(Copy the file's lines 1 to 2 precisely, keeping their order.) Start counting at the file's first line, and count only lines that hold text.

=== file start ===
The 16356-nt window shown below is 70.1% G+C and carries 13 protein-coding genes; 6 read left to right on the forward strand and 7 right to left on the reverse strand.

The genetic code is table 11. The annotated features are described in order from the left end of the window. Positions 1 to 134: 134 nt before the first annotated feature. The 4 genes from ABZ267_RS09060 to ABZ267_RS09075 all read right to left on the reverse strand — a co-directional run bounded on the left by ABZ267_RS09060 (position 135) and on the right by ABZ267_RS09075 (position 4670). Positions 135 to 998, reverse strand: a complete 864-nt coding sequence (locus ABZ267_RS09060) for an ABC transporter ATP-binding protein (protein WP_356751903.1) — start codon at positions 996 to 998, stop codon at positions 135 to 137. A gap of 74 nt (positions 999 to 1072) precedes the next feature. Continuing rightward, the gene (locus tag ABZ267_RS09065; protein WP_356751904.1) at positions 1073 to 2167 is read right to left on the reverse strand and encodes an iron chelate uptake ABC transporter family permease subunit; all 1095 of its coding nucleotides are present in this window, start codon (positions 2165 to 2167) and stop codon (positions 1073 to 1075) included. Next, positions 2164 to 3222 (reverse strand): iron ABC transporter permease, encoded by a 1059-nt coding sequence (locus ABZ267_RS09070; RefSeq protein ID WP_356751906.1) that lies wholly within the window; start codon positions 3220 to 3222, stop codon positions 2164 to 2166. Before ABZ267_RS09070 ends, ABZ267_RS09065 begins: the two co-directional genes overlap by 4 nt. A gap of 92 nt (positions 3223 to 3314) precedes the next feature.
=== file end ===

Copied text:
The 16356-nt window shown below is 70.1% G+C and carries 13 protein-coding genes; 6 read left to right on the forward strand and 7 right to left on the reverse strand.

The genetic code is table 11. The annotated features are described in order from the left end of the window. Positions 1 to 134: 134 nt before the first annotated feature. The 4 genes from ABZ267_RS09060 to ABZ267_RS09075 all read right to left on the reverse strand — a co-directional run bounded on the left by ABZ267_RS09060 (position 135) and on the right by ABZ267_RS09075 (position 4670). Positions 135 to 998, reverse strand: a complete 864-nt coding sequence (locus ABZ267_RS09060) for an ABC transporter ATP-binding protein (protein WP_356751903.1) — start codon at positions 996 to 998, stop codon at positions 135 to 137. A gap of 74 nt (positions 999 to 1072) precedes the next feature. Continuing rightward, the gene (locus tag ABZ267_RS09065; protein WP_356751904.1) at positions 1073 to 2167 is read right to left on the reverse strand and encodes an iron chelate uptake ABC transporter family permease subunit; all 1095 of its coding nucleotides are present in this window, start codon (positions 2165 to 2167) and stop codon (positions 1073 to 1075) included. Next, positions 2164 to 3222 (reverse strand): iron ABC transporter permease, encoded by a 1059-nt coding sequence (locus ABZ267_RS09070; RefSeq protein ID WP_356751906.1) that lies wholly within the window; start codon positions 3220 to 3222, stop codon positions 2164 to 2166. Before ABZ267_RS09070 ends, ABZ267_RS09065 begins: the two co-directional genes overlap by 4 nt. A gap of 92 nt (positions 3223 to 3314) precedes the next feature.